A synergistic fantasy
The multimedia event Dream Scapes blends music, movement and light to tell a story whose meaning transcends the expressive power of mere words.
By ROBERT HICKS
© St. Petersburg Times
published September 26, 2002
Dream sequences, aerial ballets, large-scale illusions, jazz, hip-hop, tribal dance and world music rhythms all come together in Dream Scapes, Steve Reid's multimedia, futuristic story of myth and imagination.
"I think the depth and breadth of our imagination is revealed through dreams," said Reid, a former member of '70s rock band Supertramp and jazz's the Rippingtons.
Although Bamboo Forest, his first concept for a multimedia theatrical project in the mid 1990s, didn't work out, Reid kept approaching theatrical companies and corporate sponsors with his ideas. Eventually, he raised enough money to premiere Dream Scapes at a 1999 Disney corporate event in Orlando. It premiered theatrically on July 20 this year at El Portal in Hollywood. Dream Scapes comes to the Mahaffey Theater on Friday.
"Dream Scapes basically came out of my longing to do a full-on theatrical piece," said Reid from his offices in North Hollywood. "Bamboo Forest was an exotic adventure with a lot of mythology. It dealt a lot with ancient rituals, drumming and fantasy. Dream Scapes is also about fantasy, but is a series of dreamlike, imaginary pieces where the flying, aerials and the music combine to create a very surreal atmosphere."
Dancer Elizabeth Brookman plays Terra, the main character, whose fantasies are Dream Scapes' centerpiece. When she is a young girl, Terra wants to be a ballerina. As she matures, she enters futuristic rave scenes. One romantic segment, "Flowers in the Soul," tells about her finding a soul mate. The theatrical journey ends in a cyber cafe where she dreams about a future dance world.
"She has dream states," said Reid. "You actually see her thoughts through projections. We have them front and rear. She can actually walk into the projection, and it will light up from behind her and become in reality her dreams, which are choreographed with dancers and music, either as an aerial or ballet piece, so it's all fantasy derived from her dreams and fantasies."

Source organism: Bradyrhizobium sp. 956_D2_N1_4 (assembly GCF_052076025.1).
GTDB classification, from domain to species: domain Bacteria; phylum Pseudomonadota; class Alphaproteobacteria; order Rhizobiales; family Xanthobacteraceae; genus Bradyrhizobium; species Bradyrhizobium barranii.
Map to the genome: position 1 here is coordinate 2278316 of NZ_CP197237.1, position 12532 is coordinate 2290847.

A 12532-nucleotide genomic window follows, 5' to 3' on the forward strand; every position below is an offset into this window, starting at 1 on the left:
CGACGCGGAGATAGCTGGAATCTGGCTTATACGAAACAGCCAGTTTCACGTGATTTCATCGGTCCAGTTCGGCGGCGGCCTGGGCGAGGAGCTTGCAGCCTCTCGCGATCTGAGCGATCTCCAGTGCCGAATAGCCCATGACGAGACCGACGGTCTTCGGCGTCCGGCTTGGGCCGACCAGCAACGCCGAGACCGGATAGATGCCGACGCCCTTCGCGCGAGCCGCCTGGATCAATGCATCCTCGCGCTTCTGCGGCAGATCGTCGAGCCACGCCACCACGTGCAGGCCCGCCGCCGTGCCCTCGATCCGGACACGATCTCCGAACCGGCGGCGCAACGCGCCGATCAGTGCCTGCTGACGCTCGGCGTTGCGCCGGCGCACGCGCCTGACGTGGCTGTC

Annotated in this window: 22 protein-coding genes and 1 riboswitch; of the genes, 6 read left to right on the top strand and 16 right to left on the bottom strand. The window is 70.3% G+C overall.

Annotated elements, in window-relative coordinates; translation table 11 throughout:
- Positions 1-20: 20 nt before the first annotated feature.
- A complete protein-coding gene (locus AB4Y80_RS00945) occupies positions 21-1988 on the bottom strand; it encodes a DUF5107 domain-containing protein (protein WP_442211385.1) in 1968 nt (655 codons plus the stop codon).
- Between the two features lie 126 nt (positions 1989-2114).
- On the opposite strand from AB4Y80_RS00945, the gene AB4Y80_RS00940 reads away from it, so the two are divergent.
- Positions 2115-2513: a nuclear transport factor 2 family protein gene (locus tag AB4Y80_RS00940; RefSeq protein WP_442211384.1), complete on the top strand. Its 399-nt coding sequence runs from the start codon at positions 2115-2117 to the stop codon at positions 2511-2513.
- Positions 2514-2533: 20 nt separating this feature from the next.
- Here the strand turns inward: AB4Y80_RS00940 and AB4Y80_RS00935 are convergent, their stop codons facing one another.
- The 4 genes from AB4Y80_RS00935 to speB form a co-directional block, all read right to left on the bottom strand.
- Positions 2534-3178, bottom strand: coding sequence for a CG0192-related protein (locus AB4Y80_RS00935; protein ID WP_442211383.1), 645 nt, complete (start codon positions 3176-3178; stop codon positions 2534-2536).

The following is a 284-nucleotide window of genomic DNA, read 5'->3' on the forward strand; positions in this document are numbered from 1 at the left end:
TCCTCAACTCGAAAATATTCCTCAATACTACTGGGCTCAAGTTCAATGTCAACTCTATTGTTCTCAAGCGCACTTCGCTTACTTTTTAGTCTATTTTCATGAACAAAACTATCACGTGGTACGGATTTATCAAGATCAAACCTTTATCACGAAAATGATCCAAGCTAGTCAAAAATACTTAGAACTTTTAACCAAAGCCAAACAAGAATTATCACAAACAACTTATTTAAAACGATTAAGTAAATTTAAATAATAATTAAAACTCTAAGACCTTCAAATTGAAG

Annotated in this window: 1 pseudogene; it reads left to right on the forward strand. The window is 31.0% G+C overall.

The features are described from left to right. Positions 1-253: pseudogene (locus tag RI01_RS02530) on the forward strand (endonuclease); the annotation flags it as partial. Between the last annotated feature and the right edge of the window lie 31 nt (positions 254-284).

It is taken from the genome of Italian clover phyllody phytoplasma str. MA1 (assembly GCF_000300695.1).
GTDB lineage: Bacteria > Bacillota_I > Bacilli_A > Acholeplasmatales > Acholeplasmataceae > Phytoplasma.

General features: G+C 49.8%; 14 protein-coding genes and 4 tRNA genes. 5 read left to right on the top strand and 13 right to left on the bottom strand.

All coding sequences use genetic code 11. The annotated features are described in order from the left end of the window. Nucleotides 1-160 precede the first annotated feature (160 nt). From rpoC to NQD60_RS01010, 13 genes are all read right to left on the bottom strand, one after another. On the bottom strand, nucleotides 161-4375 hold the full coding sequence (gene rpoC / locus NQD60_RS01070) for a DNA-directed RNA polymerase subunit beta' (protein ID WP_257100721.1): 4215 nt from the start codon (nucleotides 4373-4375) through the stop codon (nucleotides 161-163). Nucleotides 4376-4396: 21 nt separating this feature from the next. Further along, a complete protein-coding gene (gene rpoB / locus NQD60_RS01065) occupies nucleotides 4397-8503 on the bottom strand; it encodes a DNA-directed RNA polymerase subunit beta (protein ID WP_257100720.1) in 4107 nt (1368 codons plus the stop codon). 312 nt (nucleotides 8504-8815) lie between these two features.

The show, which relies on visuals, music and movement to tell Terra's story, contains no dialogue.
Performers from Cirque du Soleil and other companies perform the aerial ballets. David Mendoza, who has worked with David Copperfield and Disney, stages the illusions.
The music is performed by a concert group consisting of Reid on percussion, Will Donato on saxes and flutes, Dig Lewis, formerly with Stevie Wonder and Boz Scaggs, on bass, Blake Aaron on electric and acoustic guitars, Hans Zirmuhlen on keyboards and Rogerio Jardim on drums and percussion. Louise Reichlin, who has worked with Jose Limon, Meredith Monk and Jerome Robbins, choreographs the four dancers, and Ali Lexa provides high-tech, computer-generated visual imagery.
"Musicians interact with the aerialists and dancers," said Reid. "All the time, you feel the energy of the musicians and you see them, unlike shows like Cirque du Soleil and Blue Man Group. I wanted to do something where all the other elements of visuals and entertainment were there, but you still always feel the power of the band. Being a percussionist, I wanted to bring percussion into it very strongly.
"There are themes of tribal, simple percussion and exotic world music. As the show evolves, more music comes through and the band is revealed and rocks really hard through the whole thing."
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PREVIEW: Steve Reid's Dream Scapes, 8 p.m. Friday, Mahaffey Theater, St. Petersburg. $29-$33. (727) 892-5767 or (727) 892-5700.
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